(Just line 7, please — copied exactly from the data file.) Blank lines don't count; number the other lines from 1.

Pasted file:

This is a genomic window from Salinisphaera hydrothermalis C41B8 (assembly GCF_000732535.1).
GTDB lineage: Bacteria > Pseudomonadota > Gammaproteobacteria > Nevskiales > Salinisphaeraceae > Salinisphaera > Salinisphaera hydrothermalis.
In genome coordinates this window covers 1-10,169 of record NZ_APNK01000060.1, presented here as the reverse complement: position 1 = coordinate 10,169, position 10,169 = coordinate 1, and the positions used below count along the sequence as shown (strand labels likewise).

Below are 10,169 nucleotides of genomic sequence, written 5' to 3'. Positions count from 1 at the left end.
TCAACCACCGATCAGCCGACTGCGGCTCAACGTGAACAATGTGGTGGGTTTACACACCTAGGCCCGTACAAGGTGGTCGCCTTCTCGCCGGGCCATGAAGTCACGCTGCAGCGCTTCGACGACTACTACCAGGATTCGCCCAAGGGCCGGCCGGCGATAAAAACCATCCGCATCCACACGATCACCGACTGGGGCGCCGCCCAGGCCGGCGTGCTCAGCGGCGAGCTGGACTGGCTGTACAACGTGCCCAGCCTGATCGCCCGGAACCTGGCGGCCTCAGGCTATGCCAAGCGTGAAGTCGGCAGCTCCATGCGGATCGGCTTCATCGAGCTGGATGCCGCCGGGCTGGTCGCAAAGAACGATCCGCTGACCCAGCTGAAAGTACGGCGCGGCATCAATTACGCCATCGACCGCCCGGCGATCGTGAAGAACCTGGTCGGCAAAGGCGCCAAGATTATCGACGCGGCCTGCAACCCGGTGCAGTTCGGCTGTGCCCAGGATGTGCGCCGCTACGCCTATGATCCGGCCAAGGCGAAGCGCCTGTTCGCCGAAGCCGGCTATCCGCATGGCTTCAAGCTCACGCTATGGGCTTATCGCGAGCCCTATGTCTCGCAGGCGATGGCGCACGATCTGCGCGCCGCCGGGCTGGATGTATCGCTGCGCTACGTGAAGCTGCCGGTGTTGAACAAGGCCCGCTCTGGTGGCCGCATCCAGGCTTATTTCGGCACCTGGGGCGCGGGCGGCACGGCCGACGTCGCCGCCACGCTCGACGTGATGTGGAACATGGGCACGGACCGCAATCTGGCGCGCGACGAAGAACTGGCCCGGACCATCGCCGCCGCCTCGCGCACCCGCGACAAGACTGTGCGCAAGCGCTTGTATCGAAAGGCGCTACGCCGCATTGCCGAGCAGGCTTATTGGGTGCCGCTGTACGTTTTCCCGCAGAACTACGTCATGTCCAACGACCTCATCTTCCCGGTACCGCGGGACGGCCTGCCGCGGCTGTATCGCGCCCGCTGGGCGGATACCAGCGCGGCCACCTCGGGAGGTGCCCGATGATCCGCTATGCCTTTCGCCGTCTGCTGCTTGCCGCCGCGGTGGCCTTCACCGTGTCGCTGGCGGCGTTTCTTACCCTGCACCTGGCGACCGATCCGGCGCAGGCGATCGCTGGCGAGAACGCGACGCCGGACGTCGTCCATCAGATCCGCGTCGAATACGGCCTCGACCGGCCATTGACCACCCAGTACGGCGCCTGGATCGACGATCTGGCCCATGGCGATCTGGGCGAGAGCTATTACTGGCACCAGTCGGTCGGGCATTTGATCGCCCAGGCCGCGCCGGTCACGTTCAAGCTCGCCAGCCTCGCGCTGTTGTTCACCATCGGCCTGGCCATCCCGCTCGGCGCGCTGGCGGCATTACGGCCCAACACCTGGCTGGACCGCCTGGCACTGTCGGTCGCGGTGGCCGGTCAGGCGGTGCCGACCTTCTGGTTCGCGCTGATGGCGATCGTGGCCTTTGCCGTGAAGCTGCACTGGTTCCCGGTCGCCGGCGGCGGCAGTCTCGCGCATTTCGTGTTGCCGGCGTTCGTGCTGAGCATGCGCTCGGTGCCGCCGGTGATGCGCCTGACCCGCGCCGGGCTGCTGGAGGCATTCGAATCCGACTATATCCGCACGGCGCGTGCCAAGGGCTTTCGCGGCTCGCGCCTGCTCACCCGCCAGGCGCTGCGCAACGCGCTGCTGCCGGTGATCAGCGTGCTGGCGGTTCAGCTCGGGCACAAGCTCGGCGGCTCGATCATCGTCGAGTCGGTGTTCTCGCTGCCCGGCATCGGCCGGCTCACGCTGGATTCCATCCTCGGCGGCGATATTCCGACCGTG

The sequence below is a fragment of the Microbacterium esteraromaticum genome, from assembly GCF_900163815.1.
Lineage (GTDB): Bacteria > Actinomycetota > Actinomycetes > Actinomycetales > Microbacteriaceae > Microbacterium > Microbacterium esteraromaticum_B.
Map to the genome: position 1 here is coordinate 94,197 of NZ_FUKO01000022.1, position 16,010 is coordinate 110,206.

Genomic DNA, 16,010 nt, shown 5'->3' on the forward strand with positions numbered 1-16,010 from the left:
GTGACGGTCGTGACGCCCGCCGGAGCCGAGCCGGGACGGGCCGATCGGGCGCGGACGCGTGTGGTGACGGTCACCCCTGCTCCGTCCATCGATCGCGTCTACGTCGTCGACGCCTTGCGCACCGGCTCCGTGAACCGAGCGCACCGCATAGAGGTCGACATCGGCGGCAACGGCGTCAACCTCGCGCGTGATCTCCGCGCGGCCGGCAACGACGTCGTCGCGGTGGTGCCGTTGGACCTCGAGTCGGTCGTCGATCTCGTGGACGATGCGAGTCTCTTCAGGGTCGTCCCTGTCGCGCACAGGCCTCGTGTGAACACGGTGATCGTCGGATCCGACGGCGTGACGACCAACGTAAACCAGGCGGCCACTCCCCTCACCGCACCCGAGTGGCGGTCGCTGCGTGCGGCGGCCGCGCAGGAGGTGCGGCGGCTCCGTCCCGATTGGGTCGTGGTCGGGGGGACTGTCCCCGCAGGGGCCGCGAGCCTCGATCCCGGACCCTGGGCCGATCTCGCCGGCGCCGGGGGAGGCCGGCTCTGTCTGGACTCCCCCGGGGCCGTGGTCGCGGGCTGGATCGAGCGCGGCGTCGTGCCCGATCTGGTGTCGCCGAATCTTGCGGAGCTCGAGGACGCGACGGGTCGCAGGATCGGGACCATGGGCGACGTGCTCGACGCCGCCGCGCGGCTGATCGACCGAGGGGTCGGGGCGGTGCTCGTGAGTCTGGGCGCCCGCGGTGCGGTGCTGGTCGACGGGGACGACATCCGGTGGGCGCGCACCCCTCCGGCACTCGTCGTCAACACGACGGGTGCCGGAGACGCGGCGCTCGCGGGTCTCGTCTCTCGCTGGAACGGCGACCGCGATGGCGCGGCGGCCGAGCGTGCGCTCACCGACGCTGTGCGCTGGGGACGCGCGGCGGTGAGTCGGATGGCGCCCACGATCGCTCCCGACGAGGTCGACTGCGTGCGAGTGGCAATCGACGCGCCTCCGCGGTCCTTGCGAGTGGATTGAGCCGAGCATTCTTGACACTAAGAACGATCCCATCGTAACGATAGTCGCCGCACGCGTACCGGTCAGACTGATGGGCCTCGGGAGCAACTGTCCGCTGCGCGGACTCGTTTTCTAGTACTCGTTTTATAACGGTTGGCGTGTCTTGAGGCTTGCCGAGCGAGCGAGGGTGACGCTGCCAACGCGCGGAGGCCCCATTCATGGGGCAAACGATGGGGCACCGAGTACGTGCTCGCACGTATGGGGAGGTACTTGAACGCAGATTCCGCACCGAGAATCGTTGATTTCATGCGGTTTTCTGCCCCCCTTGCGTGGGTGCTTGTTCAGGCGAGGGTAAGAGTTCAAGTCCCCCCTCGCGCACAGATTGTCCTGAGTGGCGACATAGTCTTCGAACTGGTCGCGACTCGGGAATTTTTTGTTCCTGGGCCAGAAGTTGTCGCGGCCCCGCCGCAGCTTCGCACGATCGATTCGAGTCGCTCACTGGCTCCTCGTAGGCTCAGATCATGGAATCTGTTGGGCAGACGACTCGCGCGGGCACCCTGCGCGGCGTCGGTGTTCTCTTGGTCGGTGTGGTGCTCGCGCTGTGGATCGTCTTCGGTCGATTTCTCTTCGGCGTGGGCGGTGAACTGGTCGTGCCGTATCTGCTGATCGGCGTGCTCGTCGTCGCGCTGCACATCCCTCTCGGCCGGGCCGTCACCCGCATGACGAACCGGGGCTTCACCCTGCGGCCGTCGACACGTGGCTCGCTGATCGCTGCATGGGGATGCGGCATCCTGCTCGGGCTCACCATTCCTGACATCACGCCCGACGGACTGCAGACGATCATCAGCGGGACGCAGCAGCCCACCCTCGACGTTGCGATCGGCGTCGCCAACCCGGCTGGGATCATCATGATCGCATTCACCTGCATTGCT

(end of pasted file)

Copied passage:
Lineage (GTDB): Bacteria > Actinomycetota > Actinomycetes > Actinomycetales > Microbacteriaceae > Microbacterium > Microbacterium esteraromaticum_B.